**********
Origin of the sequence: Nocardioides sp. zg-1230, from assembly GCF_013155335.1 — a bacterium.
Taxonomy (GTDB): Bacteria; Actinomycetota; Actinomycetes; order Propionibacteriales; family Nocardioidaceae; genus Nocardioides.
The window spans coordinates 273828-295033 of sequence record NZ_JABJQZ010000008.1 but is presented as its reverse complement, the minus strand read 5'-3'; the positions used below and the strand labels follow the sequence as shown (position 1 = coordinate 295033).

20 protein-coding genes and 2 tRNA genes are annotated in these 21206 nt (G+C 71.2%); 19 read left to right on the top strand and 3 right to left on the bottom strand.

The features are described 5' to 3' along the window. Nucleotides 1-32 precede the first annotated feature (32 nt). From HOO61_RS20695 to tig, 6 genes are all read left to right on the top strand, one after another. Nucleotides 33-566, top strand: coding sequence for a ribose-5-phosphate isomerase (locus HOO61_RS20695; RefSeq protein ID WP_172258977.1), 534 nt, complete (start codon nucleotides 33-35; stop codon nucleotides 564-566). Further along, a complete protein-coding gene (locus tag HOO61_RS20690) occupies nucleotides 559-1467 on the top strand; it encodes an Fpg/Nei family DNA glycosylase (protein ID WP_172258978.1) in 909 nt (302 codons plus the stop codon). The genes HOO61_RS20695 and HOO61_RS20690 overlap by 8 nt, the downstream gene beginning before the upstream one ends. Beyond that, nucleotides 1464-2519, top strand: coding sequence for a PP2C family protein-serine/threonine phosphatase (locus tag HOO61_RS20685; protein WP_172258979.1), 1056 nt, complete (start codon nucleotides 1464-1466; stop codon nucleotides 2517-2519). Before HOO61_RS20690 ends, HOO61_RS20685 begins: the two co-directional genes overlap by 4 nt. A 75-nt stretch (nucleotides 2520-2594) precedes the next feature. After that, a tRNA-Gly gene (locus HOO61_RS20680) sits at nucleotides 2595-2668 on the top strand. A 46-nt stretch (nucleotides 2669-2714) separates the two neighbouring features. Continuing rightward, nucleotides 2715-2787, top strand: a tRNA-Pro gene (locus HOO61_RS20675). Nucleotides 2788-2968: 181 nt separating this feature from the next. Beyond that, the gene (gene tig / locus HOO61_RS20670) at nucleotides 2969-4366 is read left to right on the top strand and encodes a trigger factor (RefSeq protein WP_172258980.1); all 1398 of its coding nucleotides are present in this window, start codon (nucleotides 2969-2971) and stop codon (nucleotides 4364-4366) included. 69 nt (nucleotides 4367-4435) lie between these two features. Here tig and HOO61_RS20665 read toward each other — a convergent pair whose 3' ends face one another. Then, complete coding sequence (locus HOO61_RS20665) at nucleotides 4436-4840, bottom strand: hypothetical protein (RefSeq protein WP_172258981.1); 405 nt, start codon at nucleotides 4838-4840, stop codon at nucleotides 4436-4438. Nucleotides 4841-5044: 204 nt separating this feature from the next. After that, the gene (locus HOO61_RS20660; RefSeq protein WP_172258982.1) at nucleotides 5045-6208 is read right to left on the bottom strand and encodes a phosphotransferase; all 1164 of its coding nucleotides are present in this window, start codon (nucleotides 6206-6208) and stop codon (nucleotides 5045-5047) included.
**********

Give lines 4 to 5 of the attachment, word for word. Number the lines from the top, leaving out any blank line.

20 protein-coding genes and 2 tRNA genes are annotated in these 21206 nt (G+C 71.2%); 19 read left to right on the top strand and 3 right to left on the bottom strand.

The features are described 5' to 3' along the window. Nucleotides 1-32 precede the first annotated feature (32 nt). From HOO61_RS20695 to tig, 6 genes are all read left to right on the top strand, one after another. Nucleotides 33-566, top strand: coding sequence for a ribose-5-phosphate isomerase (locus HOO61_RS20695; RefSeq protein ID WP_172258977.1), 534 nt, complete (start codon nucleotides 33-35; stop codon nucleotides 564-566). Further along, a complete protein-coding gene (locus tag HOO61_RS20690) occupies nucleotides 559-1467 on the top strand; it encodes an Fpg/Nei family DNA glycosylase (protein ID WP_172258978.1) in 909 nt (302 codons plus the stop codon). The genes HOO61_RS20695 and HOO61_RS20690 overlap by 8 nt, the downstream gene beginning before the upstream one ends. Beyond that, nucleotides 1464-2519, top strand: coding sequence for a PP2C family protein-serine/threonine phosphatase (locus tag HOO61_RS20685; protein WP_172258979.1), 1056 nt, complete (start codon nucleotides 1464-1466; stop codon nucleotides 2517-2519). Before HOO61_RS20690 ends, HOO61_RS20685 begins: the two co-directional genes overlap by 4 nt. A 75-nt stretch (nucleotides 2520-2594) precedes the next feature. After that, a tRNA-Gly gene (locus HOO61_RS20680) sits at nucleotides 2595-2668 on the top strand. A 46-nt stretch (nucleotides 2669-2714) separates the two neighbouring features. Continuing rightward, nucleotides 2715-2787, top strand: a tRNA-Pro gene (locus HOO61_RS20675). Nucleotides 2788-2968: 181 nt separating this feature from the next. Beyond that, the gene (gene tig / locus HOO61_RS20670) at nucleotides 2969-4366 is read left to right on the top strand and encodes a trigger factor (RefSeq protein WP_172258980.1); all 1398 of its coding nucleotides are present in this window, start codon (nucleotides 2969-2971) and stop codon (nucleotides 4364-4366) included. 69 nt (nucleotides 4367-4435) lie between these two features. Here tig and HOO61_RS20665 read toward each other — a convergent pair whose 3' ends face one another. Then, complete coding sequence (locus HOO61_RS20665) at nucleotides 4436-4840, bottom strand: hypothetical protein (RefSeq protein WP_172258981.1); 405 nt, start codon at nucleotides 4838-4840, stop codon at nucleotides 4436-4438. Nucleotides 4841-5044: 204 nt separating this feature from the next. After that, the gene (locus HOO61_RS20660; RefSeq protein WP_172258982.1) at nucleotides 5045-6208 is read right to left on the bottom strand and encodes a phosphotransferase; all 1164 of its coding nucleotides are present in this window, start codon (nucleotides 6206-6208) and stop codon (nucleotides 5045-5047) included.